It has suffered grievously from the collapse of the housing boom and the recession more generally, but the pain for Britain's building trade is seemingly not over yet: employment in construction declined for its 18th consecutive month.
The latest poll of confidence in the sector by the Chartered Institute of Purchasing & Supply and Markit suggests that construction activity contracted for the 21st successive month in November, although the pace of decline eased and there was a more hopeful trend in new orders.
Unlike the manufacturing and serve sectors, the Cips Construction Index remains rooted below the 50 level – a reading of above 50 indicates future expansion. The index rose to 47 in November, its highest since August, from 46.2 in October.
The recent stabilisation in house prices sees to have yielded some benefits, but commercial and civil engineering contractors report declines.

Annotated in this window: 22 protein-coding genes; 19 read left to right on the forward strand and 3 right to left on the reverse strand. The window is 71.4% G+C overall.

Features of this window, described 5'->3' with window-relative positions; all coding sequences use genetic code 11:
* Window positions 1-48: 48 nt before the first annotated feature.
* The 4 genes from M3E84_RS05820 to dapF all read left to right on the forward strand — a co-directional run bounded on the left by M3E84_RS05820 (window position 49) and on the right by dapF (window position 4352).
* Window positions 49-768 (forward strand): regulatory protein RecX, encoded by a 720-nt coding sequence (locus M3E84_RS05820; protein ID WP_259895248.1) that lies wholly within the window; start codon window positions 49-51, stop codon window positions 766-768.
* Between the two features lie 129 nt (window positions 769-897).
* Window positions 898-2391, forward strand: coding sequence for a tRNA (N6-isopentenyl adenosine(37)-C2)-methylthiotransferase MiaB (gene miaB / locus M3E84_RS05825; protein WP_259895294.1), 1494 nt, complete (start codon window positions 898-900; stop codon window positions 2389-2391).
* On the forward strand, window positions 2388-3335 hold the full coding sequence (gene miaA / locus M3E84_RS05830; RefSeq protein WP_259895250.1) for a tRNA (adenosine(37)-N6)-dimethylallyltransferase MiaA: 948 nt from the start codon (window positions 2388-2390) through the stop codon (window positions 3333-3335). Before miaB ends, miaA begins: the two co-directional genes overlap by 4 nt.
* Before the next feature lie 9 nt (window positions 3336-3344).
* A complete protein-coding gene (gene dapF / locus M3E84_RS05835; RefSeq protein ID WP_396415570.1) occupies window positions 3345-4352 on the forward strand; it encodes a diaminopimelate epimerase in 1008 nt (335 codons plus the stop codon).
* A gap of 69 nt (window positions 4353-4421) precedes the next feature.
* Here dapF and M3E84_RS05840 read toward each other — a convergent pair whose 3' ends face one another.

David Noble, the chief executive of the Chartered Institute of Purchasing & Supply, said: "There is little festive cheer for the UK construction industry which remains very vulnerable. A broader economic recovery will improve the sector's outlook. However, it appears we are still some way off from returning to growth, let alone reaching the level it was at only two years ago."
Howard Archer, the chief economist at Global Insight, added: "Over the long term, the construction sector will be hit by the Government's need to rein in its spending for an extended period as this is bound to hit expenditure on infrastructure and public buildings."